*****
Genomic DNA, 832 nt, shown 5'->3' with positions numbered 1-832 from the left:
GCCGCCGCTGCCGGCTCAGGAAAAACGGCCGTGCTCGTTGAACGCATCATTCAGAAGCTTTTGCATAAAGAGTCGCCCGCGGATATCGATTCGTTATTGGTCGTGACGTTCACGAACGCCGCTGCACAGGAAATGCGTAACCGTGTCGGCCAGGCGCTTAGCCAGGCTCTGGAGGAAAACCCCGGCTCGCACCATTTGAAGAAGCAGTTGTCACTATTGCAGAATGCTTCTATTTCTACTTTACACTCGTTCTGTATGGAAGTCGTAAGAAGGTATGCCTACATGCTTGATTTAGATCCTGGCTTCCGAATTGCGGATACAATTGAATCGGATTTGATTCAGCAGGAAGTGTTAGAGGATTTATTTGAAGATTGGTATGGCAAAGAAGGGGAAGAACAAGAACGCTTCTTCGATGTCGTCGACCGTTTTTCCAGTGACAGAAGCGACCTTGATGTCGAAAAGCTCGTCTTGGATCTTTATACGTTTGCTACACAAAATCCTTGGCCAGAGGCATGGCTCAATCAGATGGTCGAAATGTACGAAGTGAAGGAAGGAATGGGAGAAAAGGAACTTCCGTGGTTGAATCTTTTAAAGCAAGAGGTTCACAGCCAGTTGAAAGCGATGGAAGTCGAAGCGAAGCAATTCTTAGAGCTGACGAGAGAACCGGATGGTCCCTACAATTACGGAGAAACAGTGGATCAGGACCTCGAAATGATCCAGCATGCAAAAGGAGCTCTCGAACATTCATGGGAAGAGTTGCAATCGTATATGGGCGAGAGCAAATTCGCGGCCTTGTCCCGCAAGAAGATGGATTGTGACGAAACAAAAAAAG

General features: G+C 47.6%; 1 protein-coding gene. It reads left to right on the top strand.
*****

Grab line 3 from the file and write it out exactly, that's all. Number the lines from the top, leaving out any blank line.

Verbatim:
General features: G+C 47.6%; 1 protein-coding gene. It reads left to right on the top strand.